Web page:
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Written by Jeff Smith, State Senator District 31   
Wednesday, 18 January 2023 10:17

assembly-wi-robin-vosSenator Smith writes about Wisconsin’s constitutional amendment process and expresses concerns about recklessly amending our state Constitution.


MADISON - For any laws not governed by federal law or the U.S. Constitution, Wisconsin’s Constitution serves as the ultimate guide when crafting legislation. Our Constitution is sacred – it’s the framework for our state government. It determines protections and guides our justice system in how laws should be interpreted.

If the Constitution is a title, statutes (state law) are subtitles, providing clarity and specifics in the way we interpret expectations set forth in our Constitution. Statutes begin as legislation, and in order to become law, must be passed by both chambers of the Legislature. The Legislature then sends these bills to the Governor, who may veto part or all of the bill or sign it into law. The Governor’s administration executes the law and the court system interprets laws when confusion arises. Wisconsin’s system of checks and balances is modeled after our U.S. Constitution.

This process is designed so that statutes can be more specific and responsive to recent developments in our society. Your members of the State Legislature are sent to Madison to do just that.

When a legislator introduces a bill, the legislature reviews the proposal through debate and public hearings. If a bill meets opposition, we can add specific amendments to the bill or we can re-introduce the legislation, modifying the bill to take into consideration what we have learned through the deliberative process.

Even once passed, it’s common for the legislature to re-examine a law once we’ve had a chance to evaluate its impact on the public. Laws written decades ago may not apply to current circumstances, or need updating to work in the world we inhabit now. When a statute is out-of-date, it can be revised and updated. Statutes are not static; they can easily be changed with the input of our citizens.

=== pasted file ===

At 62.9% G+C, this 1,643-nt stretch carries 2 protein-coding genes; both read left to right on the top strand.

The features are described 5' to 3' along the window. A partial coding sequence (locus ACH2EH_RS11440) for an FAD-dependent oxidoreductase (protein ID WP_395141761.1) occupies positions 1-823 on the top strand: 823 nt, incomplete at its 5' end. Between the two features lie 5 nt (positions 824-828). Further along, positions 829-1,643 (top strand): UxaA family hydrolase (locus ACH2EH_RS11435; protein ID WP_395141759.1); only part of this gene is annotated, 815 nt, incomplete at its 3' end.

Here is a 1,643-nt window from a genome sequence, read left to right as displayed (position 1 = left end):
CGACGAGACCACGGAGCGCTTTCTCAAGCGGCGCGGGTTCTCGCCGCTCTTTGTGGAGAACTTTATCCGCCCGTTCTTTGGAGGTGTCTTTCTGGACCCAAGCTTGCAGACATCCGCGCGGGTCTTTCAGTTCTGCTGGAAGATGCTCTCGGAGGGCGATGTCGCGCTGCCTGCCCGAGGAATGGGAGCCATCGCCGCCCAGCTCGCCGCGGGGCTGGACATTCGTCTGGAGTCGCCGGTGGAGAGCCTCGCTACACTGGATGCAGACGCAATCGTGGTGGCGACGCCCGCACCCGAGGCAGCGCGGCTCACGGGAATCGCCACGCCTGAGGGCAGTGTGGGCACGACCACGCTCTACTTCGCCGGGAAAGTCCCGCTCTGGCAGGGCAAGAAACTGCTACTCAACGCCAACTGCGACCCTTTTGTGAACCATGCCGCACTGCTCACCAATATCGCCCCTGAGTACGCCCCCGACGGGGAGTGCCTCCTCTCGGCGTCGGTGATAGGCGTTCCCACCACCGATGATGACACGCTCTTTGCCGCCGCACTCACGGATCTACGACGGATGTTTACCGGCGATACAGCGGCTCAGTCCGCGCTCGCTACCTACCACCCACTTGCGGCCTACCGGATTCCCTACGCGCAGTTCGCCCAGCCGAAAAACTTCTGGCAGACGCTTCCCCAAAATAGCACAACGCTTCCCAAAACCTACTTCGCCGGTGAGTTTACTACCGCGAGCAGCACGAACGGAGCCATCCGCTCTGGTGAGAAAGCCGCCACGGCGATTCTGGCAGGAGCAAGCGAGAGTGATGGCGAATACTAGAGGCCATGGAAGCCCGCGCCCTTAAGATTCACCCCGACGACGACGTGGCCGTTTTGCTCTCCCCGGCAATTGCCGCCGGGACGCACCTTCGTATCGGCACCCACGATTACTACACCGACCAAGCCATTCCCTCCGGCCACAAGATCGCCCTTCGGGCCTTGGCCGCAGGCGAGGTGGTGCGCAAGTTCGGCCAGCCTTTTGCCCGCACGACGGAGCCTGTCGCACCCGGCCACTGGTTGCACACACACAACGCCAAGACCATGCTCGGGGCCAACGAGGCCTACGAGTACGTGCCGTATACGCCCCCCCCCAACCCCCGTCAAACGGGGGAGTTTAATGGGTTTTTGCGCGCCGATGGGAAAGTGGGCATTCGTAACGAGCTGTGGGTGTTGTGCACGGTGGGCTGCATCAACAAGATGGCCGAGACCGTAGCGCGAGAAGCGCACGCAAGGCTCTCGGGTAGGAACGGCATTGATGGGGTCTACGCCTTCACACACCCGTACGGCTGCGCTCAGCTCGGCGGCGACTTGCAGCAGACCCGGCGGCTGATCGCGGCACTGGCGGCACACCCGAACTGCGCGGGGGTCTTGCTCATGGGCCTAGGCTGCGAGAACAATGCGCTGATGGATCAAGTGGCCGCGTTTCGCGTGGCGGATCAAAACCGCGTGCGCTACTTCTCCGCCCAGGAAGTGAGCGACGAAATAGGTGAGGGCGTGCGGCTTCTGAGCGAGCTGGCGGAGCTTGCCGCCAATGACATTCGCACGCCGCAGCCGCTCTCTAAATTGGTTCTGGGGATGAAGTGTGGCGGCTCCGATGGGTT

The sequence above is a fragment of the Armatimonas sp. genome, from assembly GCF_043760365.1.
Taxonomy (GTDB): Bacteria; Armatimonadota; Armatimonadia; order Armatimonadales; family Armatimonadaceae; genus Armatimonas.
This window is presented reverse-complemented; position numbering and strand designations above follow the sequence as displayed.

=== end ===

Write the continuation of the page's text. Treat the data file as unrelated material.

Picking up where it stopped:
constitutional-conventionThe Constitution is not so quickly and easily revised. To pass a constitutional amendment, the legislature must pass it as a resolution through two consecutive legislative sessions. The language of the bill, without any of the context provided by the legislative process, is then placed on the ballot for voters to approve or reject in the next general election.

The constitutional amendment process is designed to deal in broad terms, not specifics. There is a difference between passing a constitutional amendment that enumerates a specific right and passing one requiring specific procedures to be changed. That’s why we must hold the Constitution to a higher standard.

In recent years, I fear the respect for our Constitution has been eroded. Legislators are too quick to amend the constitution, often for purely procedural reasons, including the desire to do an end-run around the very checks and balances that protect us from hasty changes to the Constitution. Checks and balances make democracy messy, but they safeguard us from poorly vetted laws.

When political initiatives are passed as constitutional amendments, we miss the opportunity to truly examine the changes that an amendment may make in the courts and in the daily lives of our citizens. Wording is important, and sometimes the slightest change may have broad and unintended consequences. When a dramatic change is made to our constitution that turns out to be harmful to our citizens, it is often too late and too difficult to fix easily.

This session, it appears that the Republicans who hold the majority in both chambers of the legislature have decided they would rather play fast and loose with our State Constitution, rather than work with Governor Evers. By the time you see this column, it’s likely that such a resolution – or resolutions – have already been hurriedly passed.

jeff-smithAs your State Senator, I take the trust you have placed in me very seriously. Using the Constitution as a means to sacrifice bipartisanship for political expediency is wrong and dangerous. When actions are taken that affect the lives of families across Wisconsin, it’s important to do it thoughtfully, with an eye towards future implications.

I encourage all of you who read this column to stay engaged with what’s going on as these political maneuvers make their way through the Legislature, including the attitude of noncooperation shown by the majority party. Let’s make sure that we don’t take amending our Constitution lightly.

Last Updated on Wednesday, 18 January 2023 10:35
 
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